Reform, Valuation and Managed Care “Over There”May 30th, 2011 | Healthcare Reform | Income Approach & Methods | Noncompete Agreements | Seminars & Publications | Valuing Goodwill
I returned from my lecture trip in London and Lincoln last week. Once again, I am fascinated by the similarities between the privately insured segment (about 10% or 6 million individuals) of the British population and what we see here in the States. A variety of American companies in the hospital and ambulatory surgery business are operating there. The National Health Service, famous here for being held up by the current head of CMS as the Example of how U.S. Reform should be undertaken, is itself being reformed. There is an increasing trend to privatization of NHS services and if the current Conservative/Liberal coalition government has its way, a large scale Reform will take place that passes financial control in large part to Commissioning (Purchasing) Consortia controlled by the nation’s GPs (Primary Care Physicians) who already have vast control over referrals to consultants (specialists) and hospitals. The British tradition of primary care is distinctly different from our own – unless you are familiar with capitated managed care such as that in the Medicare Advantage Program. And the White Paper (Equity and excellence: Liberating the NHS) put out by the British Government proposes what looks like a very advanced version of full-scale, PCP-controlled capitation. There are considerably more GPs/PCPs per capita in the UK than in the States as well.
The privatization of NHS functions is a very attractive opportunity for American-based companies operating in Britain and represents a growth area for revenue and profit.
I had an opportunity to speak to and with leading lenders from the large banks in London, a number of private practice specialists (consultants), hospital executives and accountants who specialize in healthcare. Perhaps the biggest concern in the provider community is the increasing use of American-style Managed Care by the health insurance industry in Britain. In addition to the expanding use of fee schedules (tariffs), there are now provider contracts, preferred providers, economic credentialing and de-credentialing, second opinions, utilization review, global fees, bundling and unbundling, and moves by the provider community and the insurers to enlist the government’s support for their conflicting positions. Although there is no anti-referral statute, existing ethics rules and bribery laws may come into play. And, anti-trust is a developing legal area as providers seek to organize to counter the market power of insurers.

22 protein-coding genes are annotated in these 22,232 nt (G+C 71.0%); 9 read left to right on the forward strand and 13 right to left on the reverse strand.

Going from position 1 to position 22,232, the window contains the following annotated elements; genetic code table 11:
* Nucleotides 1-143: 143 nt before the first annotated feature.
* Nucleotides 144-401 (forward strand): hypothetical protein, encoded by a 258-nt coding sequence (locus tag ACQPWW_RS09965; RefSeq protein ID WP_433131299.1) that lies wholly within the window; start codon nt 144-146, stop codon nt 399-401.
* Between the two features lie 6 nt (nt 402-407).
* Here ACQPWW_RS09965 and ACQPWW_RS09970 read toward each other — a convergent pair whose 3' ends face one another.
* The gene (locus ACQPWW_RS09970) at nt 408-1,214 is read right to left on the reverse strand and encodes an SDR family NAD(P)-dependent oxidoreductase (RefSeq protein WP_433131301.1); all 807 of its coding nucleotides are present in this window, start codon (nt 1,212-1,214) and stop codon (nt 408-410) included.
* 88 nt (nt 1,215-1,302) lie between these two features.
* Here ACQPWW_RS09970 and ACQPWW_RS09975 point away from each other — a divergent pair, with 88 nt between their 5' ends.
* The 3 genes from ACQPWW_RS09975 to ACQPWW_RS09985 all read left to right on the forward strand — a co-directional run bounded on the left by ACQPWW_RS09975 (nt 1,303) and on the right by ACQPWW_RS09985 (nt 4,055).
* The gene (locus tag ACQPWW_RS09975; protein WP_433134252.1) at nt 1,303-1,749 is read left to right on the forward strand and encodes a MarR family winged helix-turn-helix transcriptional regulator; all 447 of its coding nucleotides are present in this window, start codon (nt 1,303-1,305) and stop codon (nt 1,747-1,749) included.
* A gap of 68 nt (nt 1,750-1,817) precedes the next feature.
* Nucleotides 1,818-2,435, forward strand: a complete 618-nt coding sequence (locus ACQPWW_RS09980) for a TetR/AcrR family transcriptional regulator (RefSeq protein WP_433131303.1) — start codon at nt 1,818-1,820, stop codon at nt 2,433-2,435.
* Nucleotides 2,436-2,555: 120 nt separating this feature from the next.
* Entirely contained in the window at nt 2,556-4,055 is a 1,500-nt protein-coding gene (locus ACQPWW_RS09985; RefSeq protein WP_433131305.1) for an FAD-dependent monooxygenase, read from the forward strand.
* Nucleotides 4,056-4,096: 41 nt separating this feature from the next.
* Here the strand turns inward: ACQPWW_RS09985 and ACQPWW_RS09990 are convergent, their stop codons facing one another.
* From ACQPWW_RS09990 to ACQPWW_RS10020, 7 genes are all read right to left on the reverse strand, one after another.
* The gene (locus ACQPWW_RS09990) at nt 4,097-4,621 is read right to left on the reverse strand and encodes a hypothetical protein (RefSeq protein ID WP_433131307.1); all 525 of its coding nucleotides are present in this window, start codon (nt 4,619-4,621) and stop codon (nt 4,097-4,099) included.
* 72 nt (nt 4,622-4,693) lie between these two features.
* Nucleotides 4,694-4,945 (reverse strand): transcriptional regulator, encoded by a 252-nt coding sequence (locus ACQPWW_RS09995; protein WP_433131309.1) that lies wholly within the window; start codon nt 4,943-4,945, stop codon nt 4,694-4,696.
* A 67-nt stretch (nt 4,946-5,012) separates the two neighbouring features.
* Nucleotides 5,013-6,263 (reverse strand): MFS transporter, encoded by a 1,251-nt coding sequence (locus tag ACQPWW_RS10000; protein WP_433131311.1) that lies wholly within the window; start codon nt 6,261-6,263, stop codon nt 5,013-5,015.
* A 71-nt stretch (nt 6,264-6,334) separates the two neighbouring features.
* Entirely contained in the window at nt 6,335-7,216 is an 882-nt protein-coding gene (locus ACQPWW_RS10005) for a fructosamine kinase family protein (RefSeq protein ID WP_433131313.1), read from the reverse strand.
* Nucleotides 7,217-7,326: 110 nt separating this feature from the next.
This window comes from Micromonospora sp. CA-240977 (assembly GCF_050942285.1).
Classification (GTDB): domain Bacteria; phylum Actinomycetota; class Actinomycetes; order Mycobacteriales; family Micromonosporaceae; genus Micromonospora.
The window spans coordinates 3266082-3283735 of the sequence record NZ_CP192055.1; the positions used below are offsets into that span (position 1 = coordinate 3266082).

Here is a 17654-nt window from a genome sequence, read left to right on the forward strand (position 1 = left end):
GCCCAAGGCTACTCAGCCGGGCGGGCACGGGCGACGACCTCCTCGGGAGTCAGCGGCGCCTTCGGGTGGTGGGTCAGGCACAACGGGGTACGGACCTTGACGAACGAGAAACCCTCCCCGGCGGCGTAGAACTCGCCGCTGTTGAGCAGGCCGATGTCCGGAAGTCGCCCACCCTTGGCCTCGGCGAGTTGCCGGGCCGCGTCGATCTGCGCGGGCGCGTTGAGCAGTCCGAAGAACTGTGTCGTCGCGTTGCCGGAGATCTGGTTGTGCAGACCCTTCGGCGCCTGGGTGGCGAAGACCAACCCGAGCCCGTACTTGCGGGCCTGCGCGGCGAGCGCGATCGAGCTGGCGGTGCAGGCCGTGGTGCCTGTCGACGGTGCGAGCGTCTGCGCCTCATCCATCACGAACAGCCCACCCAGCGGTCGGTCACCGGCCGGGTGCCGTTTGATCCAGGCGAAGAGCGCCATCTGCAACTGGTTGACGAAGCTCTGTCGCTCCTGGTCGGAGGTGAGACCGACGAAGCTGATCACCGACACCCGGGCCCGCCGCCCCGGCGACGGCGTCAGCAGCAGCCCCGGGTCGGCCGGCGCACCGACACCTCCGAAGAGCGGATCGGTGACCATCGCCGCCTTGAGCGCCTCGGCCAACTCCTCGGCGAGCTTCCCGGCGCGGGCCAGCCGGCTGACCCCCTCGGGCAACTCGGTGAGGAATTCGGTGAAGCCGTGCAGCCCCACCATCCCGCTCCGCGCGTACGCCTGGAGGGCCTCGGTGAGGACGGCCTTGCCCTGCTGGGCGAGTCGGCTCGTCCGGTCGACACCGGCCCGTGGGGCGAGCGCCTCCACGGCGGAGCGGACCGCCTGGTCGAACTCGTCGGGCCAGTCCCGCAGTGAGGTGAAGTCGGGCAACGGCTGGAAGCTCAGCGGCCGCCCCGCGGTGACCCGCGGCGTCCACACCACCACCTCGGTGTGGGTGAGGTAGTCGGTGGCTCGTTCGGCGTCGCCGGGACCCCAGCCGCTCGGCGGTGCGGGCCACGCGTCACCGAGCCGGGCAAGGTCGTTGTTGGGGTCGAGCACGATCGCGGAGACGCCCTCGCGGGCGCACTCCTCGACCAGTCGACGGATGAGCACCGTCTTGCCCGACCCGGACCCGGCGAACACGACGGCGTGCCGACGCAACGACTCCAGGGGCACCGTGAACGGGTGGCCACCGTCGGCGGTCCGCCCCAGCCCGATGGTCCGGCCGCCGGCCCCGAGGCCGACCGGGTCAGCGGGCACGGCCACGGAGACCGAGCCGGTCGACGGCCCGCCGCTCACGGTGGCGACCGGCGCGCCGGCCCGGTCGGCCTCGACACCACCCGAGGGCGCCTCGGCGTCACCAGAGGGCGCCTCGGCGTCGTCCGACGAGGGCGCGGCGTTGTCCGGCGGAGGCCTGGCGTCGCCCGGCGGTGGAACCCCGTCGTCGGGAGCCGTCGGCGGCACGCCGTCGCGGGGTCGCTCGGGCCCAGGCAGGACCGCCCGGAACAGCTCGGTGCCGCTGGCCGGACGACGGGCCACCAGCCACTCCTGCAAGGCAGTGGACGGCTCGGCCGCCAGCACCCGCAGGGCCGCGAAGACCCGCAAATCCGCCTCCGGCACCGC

Finally, taxation of physician practice goodwill is even more important today than at the time of my 2009 visit as more and more physicians establish private practices in corporate form. Unlike IRC section 351 here which generally precludes taxation upon incorporation, UK tax law treats incorporation as a taxable event. In what then seems to be a Lewis Carroll-inspired Mad Hatter World to this CPA, incorporating physicians want as much goodwill as possible in the value of their practice, because it is taxed at a favorable rate and can be withdrawn (think dividend) at a favorable rate when sufficient cash is available in lieu of compensation, the latter of which is taxed at well over 50%. My work on medical practice valuation and particularly personal versus enterprise goodwill and intangible assets is thus very important to the accounting community and tax authorities.
My thanks to the UK Medical Accountant community’s Oracle at Delphi, Ray Stanbridge, for arranging my lectures and extending a form of hospitality not often seen in my many years on the road.
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